Here’s the YMCA construction site across the street. You can see the old Y in the background:

ymca

A painted railroad viaduct on Sycamore St. heading into downtown:

viaduct

An alley treatment:

alley

The baseball stadium under construction:

baseball-stadium

Here’s a picture of an older style public housing building. There’s nothing wrong with it, but it’s done in a traditional duplex style reminiscent of early suburbia.

public-housing-old

Here’s a new development in a more urban form next door:

public-housing-new

I think the fenestration is poor which gives the design a public housing look. Nevertheless, I appreciate that the city is even thinking about the design of public housing downtown as part of its strategy. After all, why shouldn’t public housing residents get to take advantage of high quality urbanism downtown like everyone else?

Overall, I think they’ve done a number of good things, and I especially appreciate the attention to detail that went into them. You clearly get the feel of them walking downtown streets. I would say the commercial and residential development lags the infrastructure, however. That’s to be expected. They do have an Irish Pub, a coffee shop, a few restaurants, and other assorted downtown type of businesses. This will be an area to watch as some of these investments mature.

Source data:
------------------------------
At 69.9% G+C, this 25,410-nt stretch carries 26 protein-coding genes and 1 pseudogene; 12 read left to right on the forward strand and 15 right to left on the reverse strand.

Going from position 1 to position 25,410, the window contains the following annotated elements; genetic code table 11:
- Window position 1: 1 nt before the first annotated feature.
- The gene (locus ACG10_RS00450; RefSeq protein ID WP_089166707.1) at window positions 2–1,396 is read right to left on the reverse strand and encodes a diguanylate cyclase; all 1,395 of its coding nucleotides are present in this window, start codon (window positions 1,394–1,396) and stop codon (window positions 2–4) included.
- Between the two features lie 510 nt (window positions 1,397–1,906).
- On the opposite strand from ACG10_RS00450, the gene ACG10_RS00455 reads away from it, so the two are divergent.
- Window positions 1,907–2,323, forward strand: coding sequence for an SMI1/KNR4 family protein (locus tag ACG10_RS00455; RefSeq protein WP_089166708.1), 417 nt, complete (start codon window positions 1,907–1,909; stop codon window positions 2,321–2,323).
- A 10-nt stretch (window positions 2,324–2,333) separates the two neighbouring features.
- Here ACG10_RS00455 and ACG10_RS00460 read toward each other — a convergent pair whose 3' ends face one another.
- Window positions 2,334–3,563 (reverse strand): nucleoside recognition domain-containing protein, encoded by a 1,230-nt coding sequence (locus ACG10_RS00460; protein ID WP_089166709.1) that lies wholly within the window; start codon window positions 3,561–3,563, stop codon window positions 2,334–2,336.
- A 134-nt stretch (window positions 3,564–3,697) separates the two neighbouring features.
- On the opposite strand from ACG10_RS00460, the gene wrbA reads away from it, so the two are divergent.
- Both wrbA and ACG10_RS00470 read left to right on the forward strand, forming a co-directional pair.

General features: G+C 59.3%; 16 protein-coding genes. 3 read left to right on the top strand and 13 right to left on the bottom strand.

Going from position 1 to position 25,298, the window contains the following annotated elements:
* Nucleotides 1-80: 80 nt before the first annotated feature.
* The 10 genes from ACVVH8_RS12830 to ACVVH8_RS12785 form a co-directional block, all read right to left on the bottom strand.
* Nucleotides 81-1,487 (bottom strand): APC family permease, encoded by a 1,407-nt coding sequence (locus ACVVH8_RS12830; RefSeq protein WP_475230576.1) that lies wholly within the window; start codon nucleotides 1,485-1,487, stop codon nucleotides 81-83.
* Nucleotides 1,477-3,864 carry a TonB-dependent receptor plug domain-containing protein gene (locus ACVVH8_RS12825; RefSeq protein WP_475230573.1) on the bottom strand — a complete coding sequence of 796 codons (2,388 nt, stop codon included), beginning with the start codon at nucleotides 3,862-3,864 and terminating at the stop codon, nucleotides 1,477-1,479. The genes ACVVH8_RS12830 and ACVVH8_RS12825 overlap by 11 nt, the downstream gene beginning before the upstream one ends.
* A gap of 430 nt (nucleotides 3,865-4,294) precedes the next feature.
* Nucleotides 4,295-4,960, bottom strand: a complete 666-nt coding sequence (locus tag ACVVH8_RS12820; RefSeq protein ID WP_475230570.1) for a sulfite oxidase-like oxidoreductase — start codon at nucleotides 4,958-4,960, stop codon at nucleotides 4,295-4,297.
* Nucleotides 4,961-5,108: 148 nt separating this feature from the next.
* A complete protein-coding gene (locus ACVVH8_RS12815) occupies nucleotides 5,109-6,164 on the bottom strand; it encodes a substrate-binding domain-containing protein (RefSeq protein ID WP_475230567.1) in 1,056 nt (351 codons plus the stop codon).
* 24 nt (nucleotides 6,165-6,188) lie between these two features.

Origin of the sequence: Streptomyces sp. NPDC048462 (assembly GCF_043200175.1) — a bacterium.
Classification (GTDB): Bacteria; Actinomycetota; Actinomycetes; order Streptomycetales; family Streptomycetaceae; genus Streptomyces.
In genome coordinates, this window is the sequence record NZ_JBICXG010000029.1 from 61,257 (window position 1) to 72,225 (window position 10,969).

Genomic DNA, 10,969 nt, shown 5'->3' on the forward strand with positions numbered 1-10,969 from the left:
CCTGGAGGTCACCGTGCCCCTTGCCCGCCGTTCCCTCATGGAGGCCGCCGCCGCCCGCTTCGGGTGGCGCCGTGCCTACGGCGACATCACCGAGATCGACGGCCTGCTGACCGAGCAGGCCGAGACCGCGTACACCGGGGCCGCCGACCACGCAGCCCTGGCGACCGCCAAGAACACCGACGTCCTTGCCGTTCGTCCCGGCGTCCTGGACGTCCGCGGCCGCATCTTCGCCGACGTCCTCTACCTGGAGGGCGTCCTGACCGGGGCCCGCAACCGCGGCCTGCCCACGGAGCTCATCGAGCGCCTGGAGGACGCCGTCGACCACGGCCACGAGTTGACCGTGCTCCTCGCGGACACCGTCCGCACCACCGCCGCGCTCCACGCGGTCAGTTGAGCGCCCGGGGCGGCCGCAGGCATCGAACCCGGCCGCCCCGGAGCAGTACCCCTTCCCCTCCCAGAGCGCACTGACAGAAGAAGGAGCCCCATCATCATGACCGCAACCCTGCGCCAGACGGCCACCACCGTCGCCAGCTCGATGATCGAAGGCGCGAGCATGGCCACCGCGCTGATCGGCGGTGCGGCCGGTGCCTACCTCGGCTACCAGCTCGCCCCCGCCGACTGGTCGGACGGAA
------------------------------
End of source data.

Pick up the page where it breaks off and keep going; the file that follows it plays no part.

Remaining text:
When I talked to the mayor about this he took the long view, saying that Columbus, Indiana has been at its architecture program for decades, that Indy’s sports strategy is 40 years old, etc. Substantive change takes time. For example, Mayor Goodnight says it isn’t realistic to think that older workers who commute in to Kokomo will uproot themselves out of their established lives in other communities and relocate. But he’s more hopeful that as workers retire and are replaced, he’ll capture the “next generation” labor force.

That’s obviously a more realistic ambition. But will an impatient public buy it? We’ll see. Clearly Goodnight has his critics. More than one of them has dubbed him the “King of Kokomo.” A newspaper article fretted about gentrification (level of realistic concern about that: zero). I didn’t do a deep dive into the other side, so keep that in mind reading this. But the baseball stadium would appear to be the most controversial item as near as I detect.

Regardless of any controversy, when you look at the downward trajectory of most small Indiana industrial cities, the status quo is not viable option. Kokomo deserves a lot credit for trying something different. And regardless of any development payoffs, things like trails and safer and more welcoming streets are already paying a quality of life dividend to the people who live there right now. It’s an improvement anyone can experience today just by walking around.